Tripio The Novel

How I found my mind, brewed some coffee, and learned to write novels.

As promised, I am attempting to keep this blog as current as possible on the progress I’m making on my second novel, the prequel to Tripio, Back outta the World. I am slogging through my fourth, I believe, rewrite. This will be the final time for me to work on it alone. Once this is done, I will find an editor and we will work together.

In short, I love it. There are passages in the novel that I enjoy tremendously. In reviewing, revising and enhancing those passages, I believe that I am making Back outta the World a better experience, a better product if you will, for all future readers.

There is a peasant in every novelist“-Fitzgerald

For example, I must have been temporarily visited by genius when I revised the section where Jay and his friend Kyle visit a casino in the UP. Here, I compare the green velvet covering the poker and pool tables they are visiting that night to the green of the grass of the yards that Jay and Kyle played on as kids. Kyle is Jay’s security blanket. Jay is riddled with doubts about the purpose of the current road trip and the future he sees beyond that. Even if Kyle is not a wonderful person, Jay finds comfort in his presence. Kyle’s presence doesn’t help in this part of the novel though, as the old friends are about to get tossed out of the casino.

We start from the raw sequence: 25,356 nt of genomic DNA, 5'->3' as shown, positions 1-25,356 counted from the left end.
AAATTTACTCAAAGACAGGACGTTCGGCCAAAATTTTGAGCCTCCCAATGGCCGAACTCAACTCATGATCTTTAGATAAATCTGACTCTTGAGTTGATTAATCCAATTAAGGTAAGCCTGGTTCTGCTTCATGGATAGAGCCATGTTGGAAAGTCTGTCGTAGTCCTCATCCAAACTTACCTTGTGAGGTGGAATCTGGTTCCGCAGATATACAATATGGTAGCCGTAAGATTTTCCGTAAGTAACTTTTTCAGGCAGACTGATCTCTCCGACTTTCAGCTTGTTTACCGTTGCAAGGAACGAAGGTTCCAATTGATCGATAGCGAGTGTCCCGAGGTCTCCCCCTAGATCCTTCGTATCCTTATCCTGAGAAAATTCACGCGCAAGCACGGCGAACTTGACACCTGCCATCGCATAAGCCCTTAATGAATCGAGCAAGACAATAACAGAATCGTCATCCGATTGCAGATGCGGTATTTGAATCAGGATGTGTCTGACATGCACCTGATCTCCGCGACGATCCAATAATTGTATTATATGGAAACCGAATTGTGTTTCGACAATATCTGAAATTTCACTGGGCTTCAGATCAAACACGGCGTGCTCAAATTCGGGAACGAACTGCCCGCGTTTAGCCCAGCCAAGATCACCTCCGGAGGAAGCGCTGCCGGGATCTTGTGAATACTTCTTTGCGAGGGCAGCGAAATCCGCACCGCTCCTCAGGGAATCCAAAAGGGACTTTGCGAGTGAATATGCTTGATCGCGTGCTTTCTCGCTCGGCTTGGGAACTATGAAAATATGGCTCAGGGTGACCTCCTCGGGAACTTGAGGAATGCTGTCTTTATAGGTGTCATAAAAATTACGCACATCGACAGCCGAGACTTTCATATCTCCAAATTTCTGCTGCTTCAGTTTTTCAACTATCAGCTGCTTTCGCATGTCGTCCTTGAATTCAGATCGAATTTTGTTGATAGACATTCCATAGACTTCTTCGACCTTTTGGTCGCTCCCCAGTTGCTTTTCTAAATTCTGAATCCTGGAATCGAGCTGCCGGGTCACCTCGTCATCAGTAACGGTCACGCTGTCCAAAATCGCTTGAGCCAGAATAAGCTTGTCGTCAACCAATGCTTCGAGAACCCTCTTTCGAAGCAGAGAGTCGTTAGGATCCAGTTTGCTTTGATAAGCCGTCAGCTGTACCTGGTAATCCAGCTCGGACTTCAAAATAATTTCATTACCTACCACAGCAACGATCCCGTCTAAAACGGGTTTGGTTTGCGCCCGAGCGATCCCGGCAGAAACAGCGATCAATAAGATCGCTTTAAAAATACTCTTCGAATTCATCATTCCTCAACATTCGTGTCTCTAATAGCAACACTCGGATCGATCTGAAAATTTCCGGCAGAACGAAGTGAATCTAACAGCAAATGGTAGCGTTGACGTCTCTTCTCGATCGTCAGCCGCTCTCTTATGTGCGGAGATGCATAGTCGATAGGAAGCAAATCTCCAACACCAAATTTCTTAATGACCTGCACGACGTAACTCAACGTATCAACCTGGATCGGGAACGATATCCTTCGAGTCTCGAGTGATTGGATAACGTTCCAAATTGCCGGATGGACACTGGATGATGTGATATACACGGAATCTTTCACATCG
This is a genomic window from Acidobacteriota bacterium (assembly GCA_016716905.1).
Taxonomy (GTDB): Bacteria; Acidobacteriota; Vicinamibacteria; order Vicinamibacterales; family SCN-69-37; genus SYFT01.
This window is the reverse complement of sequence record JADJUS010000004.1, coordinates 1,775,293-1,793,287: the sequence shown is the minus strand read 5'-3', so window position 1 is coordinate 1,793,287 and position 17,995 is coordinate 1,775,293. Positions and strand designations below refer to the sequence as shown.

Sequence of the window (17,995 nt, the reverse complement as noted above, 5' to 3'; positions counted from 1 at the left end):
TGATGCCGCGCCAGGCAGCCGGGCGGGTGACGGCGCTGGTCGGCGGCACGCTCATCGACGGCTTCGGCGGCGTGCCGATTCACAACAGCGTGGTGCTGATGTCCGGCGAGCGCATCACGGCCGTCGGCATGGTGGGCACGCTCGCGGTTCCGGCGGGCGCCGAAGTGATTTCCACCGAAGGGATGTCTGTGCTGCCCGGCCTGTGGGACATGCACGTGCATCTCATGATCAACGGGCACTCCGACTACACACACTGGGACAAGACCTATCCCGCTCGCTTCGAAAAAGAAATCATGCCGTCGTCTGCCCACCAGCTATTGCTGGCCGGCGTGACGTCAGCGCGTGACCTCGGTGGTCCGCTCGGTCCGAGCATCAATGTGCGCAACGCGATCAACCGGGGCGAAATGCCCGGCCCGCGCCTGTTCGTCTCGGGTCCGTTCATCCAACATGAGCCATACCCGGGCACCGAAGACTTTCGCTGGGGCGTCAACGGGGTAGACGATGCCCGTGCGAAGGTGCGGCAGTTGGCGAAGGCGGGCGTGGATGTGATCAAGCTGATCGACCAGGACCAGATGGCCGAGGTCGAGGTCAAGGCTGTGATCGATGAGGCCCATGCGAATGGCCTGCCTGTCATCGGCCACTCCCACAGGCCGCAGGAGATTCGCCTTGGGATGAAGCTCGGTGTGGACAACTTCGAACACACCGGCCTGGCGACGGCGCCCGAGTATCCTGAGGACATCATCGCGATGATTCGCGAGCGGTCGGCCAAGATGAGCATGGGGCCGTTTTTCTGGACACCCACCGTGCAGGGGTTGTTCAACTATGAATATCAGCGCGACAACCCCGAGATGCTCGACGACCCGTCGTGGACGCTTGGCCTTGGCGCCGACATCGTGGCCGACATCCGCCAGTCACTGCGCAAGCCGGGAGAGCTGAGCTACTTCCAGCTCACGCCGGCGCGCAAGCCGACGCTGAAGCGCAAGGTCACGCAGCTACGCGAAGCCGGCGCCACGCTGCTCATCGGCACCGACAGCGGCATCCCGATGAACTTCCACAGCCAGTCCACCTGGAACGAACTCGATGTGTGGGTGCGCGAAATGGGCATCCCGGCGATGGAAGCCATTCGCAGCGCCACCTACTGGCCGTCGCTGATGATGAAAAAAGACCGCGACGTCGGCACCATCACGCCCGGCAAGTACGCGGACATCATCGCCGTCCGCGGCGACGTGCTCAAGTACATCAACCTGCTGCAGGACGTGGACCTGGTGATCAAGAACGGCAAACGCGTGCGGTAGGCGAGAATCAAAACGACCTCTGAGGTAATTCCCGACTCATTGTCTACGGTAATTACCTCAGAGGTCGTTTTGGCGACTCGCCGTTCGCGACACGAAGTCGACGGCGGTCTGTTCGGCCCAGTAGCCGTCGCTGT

As I said, I now really like that bit in the book as revised. The problem is that, as of this morning, there is no way of knowing if I improved that passage in Back outta the World one little bit.

After I finish this post and cup of coffee, I am going to spend an hour or so working on the next part of Back outta the World. I placed the quote above in this post because I believe it applies directly to working on a novel. One has to work the soil everyday, as a peasant would. It doesn’t matter a hell of a lot what I think about what I did yesterday, If I don’t work the earth today, no one one eats tomorrow. A bit dramatic I know, but you get the point.

“May I help who’s next?”

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